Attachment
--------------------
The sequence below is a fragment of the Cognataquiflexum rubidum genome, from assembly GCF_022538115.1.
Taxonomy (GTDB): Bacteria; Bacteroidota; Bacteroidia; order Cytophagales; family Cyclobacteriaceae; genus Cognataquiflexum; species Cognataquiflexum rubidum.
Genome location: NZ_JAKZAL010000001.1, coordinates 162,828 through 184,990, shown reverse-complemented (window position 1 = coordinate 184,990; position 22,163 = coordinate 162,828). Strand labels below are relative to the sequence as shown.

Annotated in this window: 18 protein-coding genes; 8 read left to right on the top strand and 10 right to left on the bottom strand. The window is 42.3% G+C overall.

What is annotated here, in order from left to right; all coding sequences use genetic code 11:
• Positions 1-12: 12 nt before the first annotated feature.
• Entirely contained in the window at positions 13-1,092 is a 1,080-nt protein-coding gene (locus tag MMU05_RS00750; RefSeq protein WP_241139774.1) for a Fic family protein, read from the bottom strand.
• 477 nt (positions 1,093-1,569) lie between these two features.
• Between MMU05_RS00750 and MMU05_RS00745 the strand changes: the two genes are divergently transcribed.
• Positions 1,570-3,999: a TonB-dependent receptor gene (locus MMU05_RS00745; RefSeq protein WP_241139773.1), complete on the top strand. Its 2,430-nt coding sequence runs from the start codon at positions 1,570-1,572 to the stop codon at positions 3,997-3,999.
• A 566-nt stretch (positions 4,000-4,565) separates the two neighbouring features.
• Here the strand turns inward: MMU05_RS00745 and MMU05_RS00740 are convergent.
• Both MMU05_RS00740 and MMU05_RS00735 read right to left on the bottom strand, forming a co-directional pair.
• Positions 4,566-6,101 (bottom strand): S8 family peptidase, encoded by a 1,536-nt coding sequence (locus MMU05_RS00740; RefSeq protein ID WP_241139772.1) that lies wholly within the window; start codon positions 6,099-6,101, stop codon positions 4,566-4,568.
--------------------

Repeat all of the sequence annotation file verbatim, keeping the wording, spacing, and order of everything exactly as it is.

The sequence below is a fragment of the Cognataquiflexum rubidum genome, from assembly GCF_022538115.1.
Taxonomy (GTDB): Bacteria; Bacteroidota; Bacteroidia; order Cytophagales; family Cyclobacteriaceae; genus Cognataquiflexum; species Cognataquiflexum rubidum.
Genome location: NZ_JAKZAL010000001.1, coordinates 162,828 through 184,990, shown reverse-complemented (window position 1 = coordinate 184,990; position 22,163 = coordinate 162,828). Strand labels below are relative to the sequence as shown.

Annotated in this window: 18 protein-coding genes; 8 read left to right on the top strand and 10 right to left on the bottom strand. The window is 42.3% G+C overall.

What is annotated here, in order from left to right; all coding sequences use genetic code 11:
• Positions 1-12: 12 nt before the first annotated feature.
• Entirely contained in the window at positions 13-1,092 is a 1,080-nt protein-coding gene (locus tag MMU05_RS00750; RefSeq protein WP_241139774.1) for a Fic family protein, read from the bottom strand.
• 477 nt (positions 1,093-1,569) lie between these two features.
• Between MMU05_RS00750 and MMU05_RS00745 the strand changes: the two genes are divergently transcribed.
• Positions 1,570-3,999: a TonB-dependent receptor gene (locus MMU05_RS00745; RefSeq protein WP_241139773.1), complete on the top strand. Its 2,430-nt coding sequence runs from the start codon at positions 1,570-1,572 to the stop codon at positions 3,997-3,999.
• A 566-nt stretch (positions 4,000-4,565) separates the two neighbouring features.
• Here the strand turns inward: MMU05_RS00745 and MMU05_RS00740 are convergent.
• Both MMU05_RS00740 and MMU05_RS00735 read right to left on the bottom strand, forming a co-directional pair.
• Positions 4,566-6,101 (bottom strand): S8 family peptidase, encoded by a 1,536-nt coding sequence (locus MMU05_RS00740; RefSeq protein ID WP_241139772.1) that lies wholly within the window; start codon positions 6,099-6,101, stop codon positions 4,566-4,568.